July 19 – Despite the failure of the European Super League project, African football is accelerating plans for its own continental super league following the competition’s apparent approval in principal by the executive committee of the Confederation of African Football (CAF).
On the eve of the African Champions League final in Morocco, plans that will reshape African club football were taken to the next level with a discussion at the ruling body’s executive committee.
CAF president Patrice Motsepe reiterated that CAF was in talks with various broadcasters on the formation of the competition and highlighted that the inter-club committee led by Ahmed Yahya from Mauritania is establishing the blueprint for the super league.
“I am excited that so many broadcasting companies have come to us and said that ‘we want to be part of this African super league’,” said Motsepe at a news conference.
“CAF has a duty to all of Africa. The benefits of the African super league will be shared and it will extend to every single one of the 54 countries in Africa. Ahmed Yahya is leading us with his committee to further assess and advise CAF on the details of what we call an inclusive (competition) – because every single country, every single one of the 54 countries in Africa is going to benefit and be part. Money will go to them to help develop football among the youth and to help the administrators in those countries.”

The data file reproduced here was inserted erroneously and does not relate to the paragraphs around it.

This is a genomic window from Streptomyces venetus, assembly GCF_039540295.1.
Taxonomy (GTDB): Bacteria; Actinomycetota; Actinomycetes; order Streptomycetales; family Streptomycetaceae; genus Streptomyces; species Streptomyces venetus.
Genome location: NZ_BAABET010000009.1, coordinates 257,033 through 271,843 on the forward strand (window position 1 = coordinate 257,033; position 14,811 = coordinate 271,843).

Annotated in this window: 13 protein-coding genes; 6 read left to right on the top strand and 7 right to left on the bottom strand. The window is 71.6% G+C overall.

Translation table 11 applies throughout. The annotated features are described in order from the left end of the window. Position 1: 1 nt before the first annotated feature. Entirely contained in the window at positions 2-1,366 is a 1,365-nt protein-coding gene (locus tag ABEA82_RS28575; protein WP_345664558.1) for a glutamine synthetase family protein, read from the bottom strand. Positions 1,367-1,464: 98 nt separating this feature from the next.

Emboldened by the support of FIFA supremo Gianni Infantino, CAF president Motsepe and his executive board believe Africa can succeed where Europe failed and launch its own version of the super league. Infantino first mooted the idea in 2019, saying he favoured 20 permanent African Super League members plus others who would qualify via regional play-offs.
Motsepe said the super league would be underpinned by the principles of grassroots development, inclusion and general development, but he could offer little detail yet on the revenues the competition is expected to generate, which according to Infantino could bring in $3-billion over a five-year period.
The CAF president said: “The discussion that we are having indicates that some of the revenue will be not just competitive, but also attractive. Usually, in these sort of agreements, particularly in the stage that we are at – where it is preliminary discussions – we are not at liberty to disclose numbers, but if we can keep some of the best players to play in Africa – because they get paid very well – it is good for the development of African football. With the super league and with significant financial resources, it takes African football to the next level.”
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